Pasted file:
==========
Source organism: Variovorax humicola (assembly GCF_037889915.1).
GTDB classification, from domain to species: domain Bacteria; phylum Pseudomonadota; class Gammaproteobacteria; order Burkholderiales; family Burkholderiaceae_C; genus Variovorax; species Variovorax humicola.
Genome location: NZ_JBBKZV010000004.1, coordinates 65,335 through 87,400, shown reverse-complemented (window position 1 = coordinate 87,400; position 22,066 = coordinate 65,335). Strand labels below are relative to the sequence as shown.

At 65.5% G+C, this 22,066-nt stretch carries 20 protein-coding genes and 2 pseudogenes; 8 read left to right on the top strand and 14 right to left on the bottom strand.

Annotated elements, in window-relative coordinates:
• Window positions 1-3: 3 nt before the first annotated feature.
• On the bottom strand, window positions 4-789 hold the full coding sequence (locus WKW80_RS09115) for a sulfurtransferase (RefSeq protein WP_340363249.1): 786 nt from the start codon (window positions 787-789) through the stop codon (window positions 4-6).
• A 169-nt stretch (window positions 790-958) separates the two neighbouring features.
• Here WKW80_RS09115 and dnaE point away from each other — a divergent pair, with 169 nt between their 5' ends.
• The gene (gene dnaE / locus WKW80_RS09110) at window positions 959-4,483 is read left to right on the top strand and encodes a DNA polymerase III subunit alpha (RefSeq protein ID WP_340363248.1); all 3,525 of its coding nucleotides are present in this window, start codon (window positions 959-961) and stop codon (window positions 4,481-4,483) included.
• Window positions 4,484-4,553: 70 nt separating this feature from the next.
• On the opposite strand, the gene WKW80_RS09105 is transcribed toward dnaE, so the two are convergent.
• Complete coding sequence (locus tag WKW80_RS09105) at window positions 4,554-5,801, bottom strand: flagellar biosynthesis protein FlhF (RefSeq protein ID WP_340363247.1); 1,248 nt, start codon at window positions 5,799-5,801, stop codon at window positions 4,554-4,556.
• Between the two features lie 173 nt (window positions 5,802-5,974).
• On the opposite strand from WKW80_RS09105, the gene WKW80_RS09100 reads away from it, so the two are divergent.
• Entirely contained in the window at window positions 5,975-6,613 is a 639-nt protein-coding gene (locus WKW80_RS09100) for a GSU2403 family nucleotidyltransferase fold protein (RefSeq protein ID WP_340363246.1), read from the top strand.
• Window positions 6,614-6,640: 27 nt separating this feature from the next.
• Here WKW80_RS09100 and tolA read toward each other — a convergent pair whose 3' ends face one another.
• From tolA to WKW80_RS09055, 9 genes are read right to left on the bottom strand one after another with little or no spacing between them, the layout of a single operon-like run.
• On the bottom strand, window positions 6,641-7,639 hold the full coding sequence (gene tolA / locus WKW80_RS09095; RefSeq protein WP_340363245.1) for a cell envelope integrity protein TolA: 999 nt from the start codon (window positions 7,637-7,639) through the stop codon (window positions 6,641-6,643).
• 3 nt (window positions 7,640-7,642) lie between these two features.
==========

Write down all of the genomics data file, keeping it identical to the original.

Source organism: Variovorax humicola (assembly GCF_037889915.1).
GTDB classification, from domain to species: domain Bacteria; phylum Pseudomonadota; class Gammaproteobacteria; order Burkholderiales; family Burkholderiaceae_C; genus Variovorax; species Variovorax humicola.
Genome location: NZ_JBBKZV010000004.1, coordinates 65,335 through 87,400, shown reverse-complemented (window position 1 = coordinate 87,400; position 22,066 = coordinate 65,335). Strand labels below are relative to the sequence as shown.

At 65.5% G+C, this 22,066-nt stretch carries 20 protein-coding genes and 2 pseudogenes; 8 read left to right on the top strand and 14 right to left on the bottom strand.

Annotated elements, in window-relative coordinates:
• Window positions 1-3: 3 nt before the first annotated feature.
• On the bottom strand, window positions 4-789 hold the full coding sequence (locus WKW80_RS09115) for a sulfurtransferase (RefSeq protein WP_340363249.1): 786 nt from the start codon (window positions 787-789) through the stop codon (window positions 4-6).
• A 169-nt stretch (window positions 790-958) separates the two neighbouring features.
• Here WKW80_RS09115 and dnaE point away from each other — a divergent pair, with 169 nt between their 5' ends.
• The gene (gene dnaE / locus WKW80_RS09110) at window positions 959-4,483 is read left to right on the top strand and encodes a DNA polymerase III subunit alpha (RefSeq protein ID WP_340363248.1); all 3,525 of its coding nucleotides are present in this window, start codon (window positions 959-961) and stop codon (window positions 4,481-4,483) included.
• Window positions 4,484-4,553: 70 nt separating this feature from the next.
• On the opposite strand, the gene WKW80_RS09105 is transcribed toward dnaE, so the two are convergent.
• Complete coding sequence (locus tag WKW80_RS09105) at window positions 4,554-5,801, bottom strand: flagellar biosynthesis protein FlhF (RefSeq protein ID WP_340363247.1); 1,248 nt, start codon at window positions 5,799-5,801, stop codon at window positions 4,554-4,556.
• Between the two features lie 173 nt (window positions 5,802-5,974).
• On the opposite strand from WKW80_RS09105, the gene WKW80_RS09100 reads away from it, so the two are divergent.
• Entirely contained in the window at window positions 5,975-6,613 is a 639-nt protein-coding gene (locus WKW80_RS09100) for a GSU2403 family nucleotidyltransferase fold protein (RefSeq protein ID WP_340363246.1), read from the top strand.
• Window positions 6,614-6,640: 27 nt separating this feature from the next.
• Here WKW80_RS09100 and tolA read toward each other — a convergent pair whose 3' ends face one another.
• From tolA to WKW80_RS09055, 9 genes are read right to left on the bottom strand one after another with little or no spacing between them, the layout of a single operon-like run.
• On the bottom strand, window positions 6,641-7,639 hold the full coding sequence (gene tolA / locus WKW80_RS09095; RefSeq protein WP_340363245.1) for a cell envelope integrity protein TolA: 999 nt from the start codon (window positions 7,637-7,639) through the stop codon (window positions 6,641-6,643).
• 3 nt (window positions 7,640-7,642) lie between these two features.